CINCINNATI (AP) — It was already old the morning it was born.
There were mutterings about the Union Terminal’s closure the day it opened.
A reporter congratulated a railroad president at the crowded ceremony. People from all over the country would come to Cincinnati just to see the majestic train station, the newspaperman added.
They’ll come alright, the president agreed.
But they will come by automobile.
That’s how Scott Gampfer, director of history collections and library at Cincinnati Museum Center, tells the story today.
It didn’t take long, however, for the company president to be right. Cars and planes stunted Union Terminal’s first life as a train station.
It took much longer — like 80 years — for the building to be officially recognized as what it almost always was: A relic.
“Now we recognize (Union Terminal) as an artifact in itself, one that needs care, that needs maintenance, that needs to be treated in a particular way,” said Cody Hefner, manager of media relations at Cincinnati Museum Center. “And that’s what we are doing with the restoration.”
Those $212.7 million renovations are designed to extend the Union Terminal’s current life as the Cincinnati Museum Center’s home. Mostly funded by a voter-approved Hamilton County sales tax, the project focuses on replacing and repairing deteriorating parts of the Art Deco icon.
It includes repairing and cleaning the stone and brick on the exterior walls. Restoring windows and replacing the roof. Upgrading the electrical and plumbing systems, too.
And about nine months in, the upgrades are on-budget and on time, Hefner said. Construction is expected to take place through October 2018 even while the children’s museum and the special exhibits area remain open.
“It’s never gotten a comprehensive renovation,” Gampfer said. “Now is the time. That’s our legacy.”
Union Terminal’s legacy, however, was never supposed to be just about trains.
“This was to show the world we are not a bottleneck anymore,” Gampfer said.
See, that was Cincinnati’s reputation at the time: This was a city on the way to where you wanted to go.
A railroad journal once published a story about how to avoid traveling through Cincinnati because this was a place where you get stuck. Quite literally.
The Queen City hosted seven railroad companies, but the stations weren’t connected throughout our seven hills. So if you traveled through Cincinnati, you might have to grab a wagon or a car to transfer to another station to get on the train to your final destination.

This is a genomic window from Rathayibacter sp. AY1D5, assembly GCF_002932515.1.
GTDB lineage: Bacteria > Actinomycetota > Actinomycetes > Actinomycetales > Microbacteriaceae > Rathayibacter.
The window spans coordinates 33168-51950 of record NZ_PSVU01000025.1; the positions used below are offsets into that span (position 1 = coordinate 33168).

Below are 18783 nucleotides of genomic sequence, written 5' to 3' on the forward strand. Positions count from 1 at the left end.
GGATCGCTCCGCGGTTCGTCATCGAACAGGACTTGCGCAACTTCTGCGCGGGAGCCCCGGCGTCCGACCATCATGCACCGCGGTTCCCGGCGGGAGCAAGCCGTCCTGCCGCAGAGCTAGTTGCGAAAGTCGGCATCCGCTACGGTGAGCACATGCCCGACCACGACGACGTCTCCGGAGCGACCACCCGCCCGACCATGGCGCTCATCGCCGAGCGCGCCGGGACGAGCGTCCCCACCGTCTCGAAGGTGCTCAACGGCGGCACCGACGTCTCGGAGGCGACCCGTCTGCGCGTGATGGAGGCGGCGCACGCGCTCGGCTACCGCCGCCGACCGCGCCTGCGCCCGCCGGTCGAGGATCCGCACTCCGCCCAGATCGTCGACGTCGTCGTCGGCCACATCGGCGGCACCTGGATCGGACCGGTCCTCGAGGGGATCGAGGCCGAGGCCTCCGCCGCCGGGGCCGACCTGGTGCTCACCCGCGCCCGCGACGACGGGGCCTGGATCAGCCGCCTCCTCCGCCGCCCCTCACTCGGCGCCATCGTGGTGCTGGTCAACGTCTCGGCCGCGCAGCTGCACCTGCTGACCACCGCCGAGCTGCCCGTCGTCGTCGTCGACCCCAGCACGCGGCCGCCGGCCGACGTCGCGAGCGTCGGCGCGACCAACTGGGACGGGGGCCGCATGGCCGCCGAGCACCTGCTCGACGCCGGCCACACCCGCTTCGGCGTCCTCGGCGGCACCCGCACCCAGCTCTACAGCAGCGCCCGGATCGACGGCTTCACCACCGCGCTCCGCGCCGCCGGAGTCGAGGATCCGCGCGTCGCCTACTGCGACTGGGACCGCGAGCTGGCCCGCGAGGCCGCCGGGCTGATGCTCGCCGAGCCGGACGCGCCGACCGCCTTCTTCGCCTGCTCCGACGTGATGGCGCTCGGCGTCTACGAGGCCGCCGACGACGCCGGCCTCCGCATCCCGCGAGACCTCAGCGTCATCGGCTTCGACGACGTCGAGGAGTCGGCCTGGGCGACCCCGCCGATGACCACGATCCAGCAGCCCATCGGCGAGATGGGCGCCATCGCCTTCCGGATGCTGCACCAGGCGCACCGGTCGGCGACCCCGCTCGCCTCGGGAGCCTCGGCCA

“It was a nightmare,” Gampfer said.
And Union Terminal was going to be a dream. A beautiful and practical dream.
Project champions wanted the most modern station, too, “with the most modern equipment and modern practices,” Gampfer said.
We were forward-looking, relevant, alive. Or, at least, we wanted our city’s train station to make it look like we were.
That’s one of the reasons why a Neoclassical design for the terminal was rejected.
It looked “like a big monument to the past,” he said. A cathedral, maybe.
Art Deco, with its bold geometry, was what the future was going to look like.
“I think that Union Terminal made that statement,” Gampfer said. “People were really proud of it. People who came and saw it were amazed by it.”
People still come and see and are amazed.
That includes even Clay Palazzo and he sees a lot.
He’s an architect with John G. Waite Associates, a historic preservation architecture firm. The firm has worked on some of the most recognizable landmarks in our country like the Statue of Liberty and the Lincoln Memorial.
Union Terminal is now on that list. And for good reason.
“The artistic work is of a very high caliber,” he said.
A decade of planning and proposals, designing and building, is inside that work. Maybe that time, that deliberate, slow progress is why we have something to save today.
So the railroad company president on March 31, 1933, might have been both right and wrong. Union Terminal’s days as a train station were always numbered.
But that role wasn’t what counted most.
Information from: The Cincinnati Enquirer, http://www.enquirer.com